DOC: What are the main challenges and tasks international organisations such as the WTO and others would need to envisage and undertake to come to grips with their current structural and logistical problems?
AP: The main tasks and functions of the WTO are well-defined and as pertinent as ever. The organisation needs to now cope with the most fundamental transition period in its history, adapt its internal functioning practices and fill the gaps in its rule book in order to produce a better structure that is adapted to the realities of the 21st century global economy. This is not going to be a simple and quick process
DOC: Could you elaborate on the Bertelsmann report for the reform of the WTO? What was the reason for writing it, who contributed and participated? And what is the outcome?
AP: The Global Economic Dynamics project of the Bertelsmann Stiftung put together a high-level board of experts on the future of global trade governance. Guided by Christian Bluth as the project manager and Bernard Hoekman as the chairman of the high-level board of experts, the board was composed of ‘eminent experts and seasoned trade diplomats’. It published a series of feasible policy recommendations and suggestions, mainly concerning the internal functioning of the WTO. The main suggestions included, among other ideas:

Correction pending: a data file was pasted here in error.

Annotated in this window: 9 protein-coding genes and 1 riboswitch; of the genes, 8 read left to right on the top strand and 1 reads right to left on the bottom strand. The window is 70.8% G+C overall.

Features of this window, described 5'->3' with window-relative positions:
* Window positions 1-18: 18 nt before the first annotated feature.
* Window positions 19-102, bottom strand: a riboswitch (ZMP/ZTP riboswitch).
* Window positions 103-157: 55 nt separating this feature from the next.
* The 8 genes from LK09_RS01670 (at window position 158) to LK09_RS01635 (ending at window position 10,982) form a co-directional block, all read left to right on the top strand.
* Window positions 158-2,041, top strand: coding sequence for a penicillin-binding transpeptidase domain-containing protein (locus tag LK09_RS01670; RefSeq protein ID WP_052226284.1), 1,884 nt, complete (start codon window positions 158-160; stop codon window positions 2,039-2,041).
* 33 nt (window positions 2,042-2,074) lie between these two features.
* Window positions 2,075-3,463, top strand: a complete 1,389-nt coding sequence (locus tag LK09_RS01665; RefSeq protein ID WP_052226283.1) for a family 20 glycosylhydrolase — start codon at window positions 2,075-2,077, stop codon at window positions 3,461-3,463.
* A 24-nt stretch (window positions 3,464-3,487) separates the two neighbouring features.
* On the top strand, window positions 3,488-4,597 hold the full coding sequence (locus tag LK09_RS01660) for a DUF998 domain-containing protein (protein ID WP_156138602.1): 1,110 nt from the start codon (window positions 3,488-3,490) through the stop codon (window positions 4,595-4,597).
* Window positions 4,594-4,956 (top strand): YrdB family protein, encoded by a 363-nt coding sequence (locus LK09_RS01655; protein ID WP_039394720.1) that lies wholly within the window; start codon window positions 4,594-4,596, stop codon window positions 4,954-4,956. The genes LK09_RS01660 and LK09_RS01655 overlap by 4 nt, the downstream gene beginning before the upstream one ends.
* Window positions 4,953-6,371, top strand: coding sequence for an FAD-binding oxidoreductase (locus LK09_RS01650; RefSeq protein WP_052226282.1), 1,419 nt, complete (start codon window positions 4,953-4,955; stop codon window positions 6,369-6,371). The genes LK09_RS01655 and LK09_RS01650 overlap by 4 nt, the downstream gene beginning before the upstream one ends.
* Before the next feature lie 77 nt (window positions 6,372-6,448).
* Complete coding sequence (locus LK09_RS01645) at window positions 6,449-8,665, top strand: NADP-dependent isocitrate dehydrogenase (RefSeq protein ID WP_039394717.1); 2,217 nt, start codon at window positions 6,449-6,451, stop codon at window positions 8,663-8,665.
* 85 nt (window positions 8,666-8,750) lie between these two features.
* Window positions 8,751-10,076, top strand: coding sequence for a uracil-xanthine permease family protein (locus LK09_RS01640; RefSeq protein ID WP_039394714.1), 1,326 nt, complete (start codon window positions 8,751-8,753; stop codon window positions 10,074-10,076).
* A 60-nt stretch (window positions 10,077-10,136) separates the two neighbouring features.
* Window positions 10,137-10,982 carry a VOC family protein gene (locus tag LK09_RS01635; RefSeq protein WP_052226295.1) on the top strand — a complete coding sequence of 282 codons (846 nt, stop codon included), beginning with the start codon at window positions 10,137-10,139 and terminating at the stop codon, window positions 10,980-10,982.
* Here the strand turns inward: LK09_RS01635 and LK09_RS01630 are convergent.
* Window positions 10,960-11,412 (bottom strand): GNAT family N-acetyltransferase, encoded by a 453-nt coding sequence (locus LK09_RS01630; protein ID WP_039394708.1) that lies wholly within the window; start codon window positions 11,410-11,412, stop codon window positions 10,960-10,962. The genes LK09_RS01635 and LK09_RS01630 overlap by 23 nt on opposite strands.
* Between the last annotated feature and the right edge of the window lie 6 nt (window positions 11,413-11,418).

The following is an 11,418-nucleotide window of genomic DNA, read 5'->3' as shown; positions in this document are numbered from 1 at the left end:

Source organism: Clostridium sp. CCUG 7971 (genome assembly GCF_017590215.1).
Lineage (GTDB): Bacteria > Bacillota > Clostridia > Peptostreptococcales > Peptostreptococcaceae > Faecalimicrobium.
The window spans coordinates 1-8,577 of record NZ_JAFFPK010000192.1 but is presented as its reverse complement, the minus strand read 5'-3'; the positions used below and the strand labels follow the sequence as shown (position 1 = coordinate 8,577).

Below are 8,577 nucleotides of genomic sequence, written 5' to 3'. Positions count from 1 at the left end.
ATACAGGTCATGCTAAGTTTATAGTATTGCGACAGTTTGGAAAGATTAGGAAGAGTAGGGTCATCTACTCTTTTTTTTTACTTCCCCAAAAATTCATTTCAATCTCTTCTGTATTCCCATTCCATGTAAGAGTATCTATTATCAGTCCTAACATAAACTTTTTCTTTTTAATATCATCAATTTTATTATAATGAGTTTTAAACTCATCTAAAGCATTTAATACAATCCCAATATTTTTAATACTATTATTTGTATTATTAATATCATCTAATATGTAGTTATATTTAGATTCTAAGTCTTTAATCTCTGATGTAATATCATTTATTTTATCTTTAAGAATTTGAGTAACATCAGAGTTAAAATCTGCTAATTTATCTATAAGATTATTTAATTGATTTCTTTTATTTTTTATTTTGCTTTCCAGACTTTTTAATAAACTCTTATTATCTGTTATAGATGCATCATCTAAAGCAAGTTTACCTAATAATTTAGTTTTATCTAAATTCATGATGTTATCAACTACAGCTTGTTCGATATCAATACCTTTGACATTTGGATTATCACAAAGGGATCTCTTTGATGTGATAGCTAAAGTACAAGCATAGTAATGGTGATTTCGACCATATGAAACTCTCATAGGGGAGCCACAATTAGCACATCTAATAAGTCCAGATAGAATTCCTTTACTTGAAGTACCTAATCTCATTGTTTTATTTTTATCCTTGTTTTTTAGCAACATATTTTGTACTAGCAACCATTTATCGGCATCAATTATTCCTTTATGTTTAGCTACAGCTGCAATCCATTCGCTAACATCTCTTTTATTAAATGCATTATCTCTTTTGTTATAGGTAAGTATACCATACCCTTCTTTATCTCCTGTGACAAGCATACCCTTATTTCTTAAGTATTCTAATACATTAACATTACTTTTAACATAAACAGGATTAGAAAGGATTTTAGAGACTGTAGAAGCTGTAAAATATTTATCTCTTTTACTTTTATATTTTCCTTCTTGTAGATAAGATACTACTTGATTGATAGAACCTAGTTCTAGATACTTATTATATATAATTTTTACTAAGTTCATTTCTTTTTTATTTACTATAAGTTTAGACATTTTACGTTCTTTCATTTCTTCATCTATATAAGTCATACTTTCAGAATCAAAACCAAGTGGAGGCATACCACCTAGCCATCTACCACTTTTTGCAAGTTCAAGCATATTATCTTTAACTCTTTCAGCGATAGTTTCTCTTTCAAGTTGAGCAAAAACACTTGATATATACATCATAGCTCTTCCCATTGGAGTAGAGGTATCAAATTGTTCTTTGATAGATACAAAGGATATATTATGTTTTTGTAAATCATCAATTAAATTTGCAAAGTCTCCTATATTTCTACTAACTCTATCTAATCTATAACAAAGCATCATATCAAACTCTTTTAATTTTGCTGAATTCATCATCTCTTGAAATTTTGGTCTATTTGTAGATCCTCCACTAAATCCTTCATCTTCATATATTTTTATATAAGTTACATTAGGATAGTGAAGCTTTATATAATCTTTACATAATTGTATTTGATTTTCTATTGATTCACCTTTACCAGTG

- expand policy dialogues on non-tariff measures affecting competitiveness;
- foster sustainable deliberations in WTO bodies;
- encourage open plurilateralism (initiatives among groups of members);
- bolster the support function of the secretariat;
- review organisational performance regularly.
The suggestions are generally well-targeted and pertinent. They cannot guide the WTO out of the current crisis alone but when the wider conditions will finally be met and the revival will come, delivering substantially on these orientations will be part of the new reality of the WTO.